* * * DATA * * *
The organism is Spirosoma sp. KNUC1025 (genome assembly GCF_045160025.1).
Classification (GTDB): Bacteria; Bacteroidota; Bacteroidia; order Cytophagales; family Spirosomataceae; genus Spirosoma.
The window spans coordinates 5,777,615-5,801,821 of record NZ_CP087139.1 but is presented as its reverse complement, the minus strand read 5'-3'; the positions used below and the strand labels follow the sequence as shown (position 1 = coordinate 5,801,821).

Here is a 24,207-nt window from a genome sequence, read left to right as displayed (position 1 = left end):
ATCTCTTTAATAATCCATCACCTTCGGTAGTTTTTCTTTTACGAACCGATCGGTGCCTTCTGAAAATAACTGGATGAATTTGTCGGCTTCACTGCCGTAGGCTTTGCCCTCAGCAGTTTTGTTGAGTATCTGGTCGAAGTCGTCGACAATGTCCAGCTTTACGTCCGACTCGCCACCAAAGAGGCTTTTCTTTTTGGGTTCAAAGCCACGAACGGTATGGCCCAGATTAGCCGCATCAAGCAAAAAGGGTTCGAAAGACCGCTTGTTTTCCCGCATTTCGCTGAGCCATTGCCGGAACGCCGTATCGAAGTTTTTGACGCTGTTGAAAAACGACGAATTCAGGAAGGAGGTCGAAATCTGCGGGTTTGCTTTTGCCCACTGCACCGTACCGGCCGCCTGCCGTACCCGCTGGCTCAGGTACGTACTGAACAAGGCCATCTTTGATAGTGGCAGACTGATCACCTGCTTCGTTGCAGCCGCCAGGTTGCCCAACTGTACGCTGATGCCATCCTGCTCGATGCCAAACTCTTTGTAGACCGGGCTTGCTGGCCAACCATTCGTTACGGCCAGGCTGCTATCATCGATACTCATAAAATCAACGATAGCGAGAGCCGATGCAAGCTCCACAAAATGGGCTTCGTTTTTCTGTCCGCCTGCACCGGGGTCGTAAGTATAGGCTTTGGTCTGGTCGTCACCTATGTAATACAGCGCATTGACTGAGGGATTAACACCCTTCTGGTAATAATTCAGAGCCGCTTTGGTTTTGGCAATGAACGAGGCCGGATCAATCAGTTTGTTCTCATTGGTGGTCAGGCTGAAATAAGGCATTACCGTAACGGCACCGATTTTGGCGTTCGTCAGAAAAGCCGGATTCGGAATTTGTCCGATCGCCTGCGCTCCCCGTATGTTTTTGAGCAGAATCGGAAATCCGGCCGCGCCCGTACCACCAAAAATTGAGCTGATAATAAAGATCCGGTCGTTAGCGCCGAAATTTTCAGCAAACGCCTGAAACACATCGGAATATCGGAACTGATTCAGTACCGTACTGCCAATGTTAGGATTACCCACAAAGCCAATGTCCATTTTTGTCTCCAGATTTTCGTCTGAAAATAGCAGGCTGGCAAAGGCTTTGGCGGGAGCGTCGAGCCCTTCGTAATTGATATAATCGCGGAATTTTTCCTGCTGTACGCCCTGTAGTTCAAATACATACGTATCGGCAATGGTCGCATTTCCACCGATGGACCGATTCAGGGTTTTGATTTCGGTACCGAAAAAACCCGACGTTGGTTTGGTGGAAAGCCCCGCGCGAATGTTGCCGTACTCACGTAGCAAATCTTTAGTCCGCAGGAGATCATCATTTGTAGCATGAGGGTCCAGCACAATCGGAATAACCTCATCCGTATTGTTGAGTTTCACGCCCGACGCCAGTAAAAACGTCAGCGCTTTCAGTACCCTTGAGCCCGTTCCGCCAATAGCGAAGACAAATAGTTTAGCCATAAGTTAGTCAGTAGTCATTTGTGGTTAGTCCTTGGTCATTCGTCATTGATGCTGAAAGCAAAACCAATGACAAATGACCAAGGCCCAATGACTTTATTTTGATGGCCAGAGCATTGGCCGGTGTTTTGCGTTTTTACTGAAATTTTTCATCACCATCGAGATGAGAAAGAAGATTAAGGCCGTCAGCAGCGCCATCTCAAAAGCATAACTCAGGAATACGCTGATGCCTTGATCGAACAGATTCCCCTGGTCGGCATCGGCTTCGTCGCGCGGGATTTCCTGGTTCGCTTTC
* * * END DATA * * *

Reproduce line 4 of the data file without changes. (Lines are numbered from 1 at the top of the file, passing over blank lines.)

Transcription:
Here is a 24,207-nt window from a genome sequence, read left to right as displayed (position 1 = left end):